My initial idea was to light her with an Octabank and set my exposure so that the output from the flash is the key and ambient orange lights would provide a sort of interesting fill that would complement her skin tones. After fumbling with my Octabank (which was misbehaving) I decided on another approach: putting the flash almost right next to the orange light source (which is coming from a wall), setting the flash head zoom to the widest to make it cover the largest area, and having Amanda sit on the floor.

Then the exposure was set accordingly to drown out much of the ambient lighting and make the flash output the key light. In English, what this means is that I worked with a wide aperture and a fast shutter speed. In fact, this image was shot at 1/60th, f2 and ISO 400. At 7L45PM, 1/60th at ISO 400 isn’t going to do much for you.

The result was a light output that blended very well with the orange light and that later on just required me to push the white balance slider either to the blue or the orange to give the image dominance in one color or the other. Indeed, this is the most common mixed lighting situation that I’ve encountered, and it’s finally been conquered with minimal post-production.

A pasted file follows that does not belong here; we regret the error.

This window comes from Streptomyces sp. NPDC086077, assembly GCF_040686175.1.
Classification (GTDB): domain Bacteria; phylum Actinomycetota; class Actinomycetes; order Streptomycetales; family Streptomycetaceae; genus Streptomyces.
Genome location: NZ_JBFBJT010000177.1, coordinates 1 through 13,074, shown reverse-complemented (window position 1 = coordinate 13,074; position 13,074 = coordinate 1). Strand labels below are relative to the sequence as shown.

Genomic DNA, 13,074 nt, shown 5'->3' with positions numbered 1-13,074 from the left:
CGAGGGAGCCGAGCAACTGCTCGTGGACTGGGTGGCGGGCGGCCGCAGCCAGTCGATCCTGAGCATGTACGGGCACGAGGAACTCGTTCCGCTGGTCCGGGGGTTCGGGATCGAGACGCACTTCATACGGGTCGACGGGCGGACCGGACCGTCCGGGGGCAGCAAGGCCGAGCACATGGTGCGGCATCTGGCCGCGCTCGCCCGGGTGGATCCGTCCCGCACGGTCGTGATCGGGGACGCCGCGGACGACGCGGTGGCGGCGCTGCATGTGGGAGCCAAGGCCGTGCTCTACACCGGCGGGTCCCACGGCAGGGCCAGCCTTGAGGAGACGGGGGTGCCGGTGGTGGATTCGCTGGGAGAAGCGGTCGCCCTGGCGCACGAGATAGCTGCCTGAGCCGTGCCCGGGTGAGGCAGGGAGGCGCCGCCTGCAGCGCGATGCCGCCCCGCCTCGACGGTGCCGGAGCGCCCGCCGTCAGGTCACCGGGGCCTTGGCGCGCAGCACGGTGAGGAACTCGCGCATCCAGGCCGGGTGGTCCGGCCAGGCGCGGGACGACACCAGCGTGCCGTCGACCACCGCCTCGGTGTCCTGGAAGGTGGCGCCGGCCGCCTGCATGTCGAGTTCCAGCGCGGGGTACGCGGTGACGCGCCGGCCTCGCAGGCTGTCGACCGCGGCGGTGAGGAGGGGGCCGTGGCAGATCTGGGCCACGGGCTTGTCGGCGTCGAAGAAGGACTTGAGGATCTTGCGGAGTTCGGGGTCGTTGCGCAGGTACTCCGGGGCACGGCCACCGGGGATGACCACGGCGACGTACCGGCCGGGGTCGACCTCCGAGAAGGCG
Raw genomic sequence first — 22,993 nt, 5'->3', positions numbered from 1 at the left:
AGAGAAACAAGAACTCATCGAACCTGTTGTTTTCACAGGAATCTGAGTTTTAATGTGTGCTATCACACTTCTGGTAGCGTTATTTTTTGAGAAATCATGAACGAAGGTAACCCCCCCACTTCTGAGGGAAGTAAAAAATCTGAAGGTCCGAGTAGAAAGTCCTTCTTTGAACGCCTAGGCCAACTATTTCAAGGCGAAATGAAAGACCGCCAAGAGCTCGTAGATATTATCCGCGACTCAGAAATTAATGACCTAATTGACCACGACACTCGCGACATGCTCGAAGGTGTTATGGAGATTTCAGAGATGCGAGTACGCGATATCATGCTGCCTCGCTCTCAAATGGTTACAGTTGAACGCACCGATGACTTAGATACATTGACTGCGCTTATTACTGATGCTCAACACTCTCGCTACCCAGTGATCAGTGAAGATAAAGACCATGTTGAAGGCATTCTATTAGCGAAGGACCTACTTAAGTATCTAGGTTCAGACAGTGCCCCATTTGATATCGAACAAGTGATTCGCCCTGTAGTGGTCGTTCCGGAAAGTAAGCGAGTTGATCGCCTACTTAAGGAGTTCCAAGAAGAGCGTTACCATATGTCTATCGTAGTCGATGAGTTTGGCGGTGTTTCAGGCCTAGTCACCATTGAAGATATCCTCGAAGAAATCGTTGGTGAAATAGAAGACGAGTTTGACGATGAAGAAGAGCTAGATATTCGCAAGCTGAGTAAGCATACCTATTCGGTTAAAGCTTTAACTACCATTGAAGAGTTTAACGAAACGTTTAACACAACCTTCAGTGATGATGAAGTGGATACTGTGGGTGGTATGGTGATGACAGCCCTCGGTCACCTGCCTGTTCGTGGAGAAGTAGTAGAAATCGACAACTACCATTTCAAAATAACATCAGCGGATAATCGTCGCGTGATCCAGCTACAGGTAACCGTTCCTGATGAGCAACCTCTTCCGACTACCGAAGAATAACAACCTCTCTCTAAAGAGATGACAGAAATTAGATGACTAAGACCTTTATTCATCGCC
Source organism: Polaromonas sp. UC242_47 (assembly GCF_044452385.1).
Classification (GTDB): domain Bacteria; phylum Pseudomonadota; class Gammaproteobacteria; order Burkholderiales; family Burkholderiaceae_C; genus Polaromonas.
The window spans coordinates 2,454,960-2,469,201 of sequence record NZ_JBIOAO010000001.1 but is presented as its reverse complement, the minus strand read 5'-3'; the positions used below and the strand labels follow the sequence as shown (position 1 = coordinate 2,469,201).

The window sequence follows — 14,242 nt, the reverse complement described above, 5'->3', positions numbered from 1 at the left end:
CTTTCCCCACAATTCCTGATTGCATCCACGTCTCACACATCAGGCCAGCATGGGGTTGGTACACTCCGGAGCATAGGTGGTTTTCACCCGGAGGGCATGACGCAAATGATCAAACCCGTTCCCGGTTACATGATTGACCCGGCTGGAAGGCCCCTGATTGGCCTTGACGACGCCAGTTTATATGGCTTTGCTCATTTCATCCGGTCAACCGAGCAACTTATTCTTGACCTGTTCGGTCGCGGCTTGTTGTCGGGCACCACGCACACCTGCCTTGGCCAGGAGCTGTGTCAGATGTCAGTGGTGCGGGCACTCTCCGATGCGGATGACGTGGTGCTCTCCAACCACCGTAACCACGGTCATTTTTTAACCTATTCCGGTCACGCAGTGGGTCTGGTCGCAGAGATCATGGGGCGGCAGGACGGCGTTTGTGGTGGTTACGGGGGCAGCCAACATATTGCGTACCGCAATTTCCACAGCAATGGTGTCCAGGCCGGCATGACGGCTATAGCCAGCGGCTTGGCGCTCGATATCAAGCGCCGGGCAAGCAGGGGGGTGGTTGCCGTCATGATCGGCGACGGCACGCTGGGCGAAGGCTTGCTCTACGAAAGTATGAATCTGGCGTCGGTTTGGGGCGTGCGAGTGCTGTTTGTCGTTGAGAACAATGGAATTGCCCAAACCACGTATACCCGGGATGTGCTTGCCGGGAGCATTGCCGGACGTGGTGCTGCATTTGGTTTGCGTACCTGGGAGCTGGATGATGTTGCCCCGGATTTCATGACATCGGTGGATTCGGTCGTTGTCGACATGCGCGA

So to recap: place the speedlight right by the other light source, make it larger, an overpower the ambient light using your exposures.

Give it a try for yourself, and check out two other photos after the jump.

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4808_SB-700-AF-Speedlight-front Many think of flash as a tool you use only when there isn’t enough available light to shoot with. If it’s dark, simply pop up the built-in flash and make the photograph. Never mind that the photographs don’t look especially good. The direct, hard lighting a speedlight delivers may not produce fine-art, but at least it ensures that we got something usable. However, flash can be an incredible creative tool especially when you have the flexibility of an external flash to work with. It’s an investment that provides more than just power, but choices that can improve the look of a photograph. [click to continue…]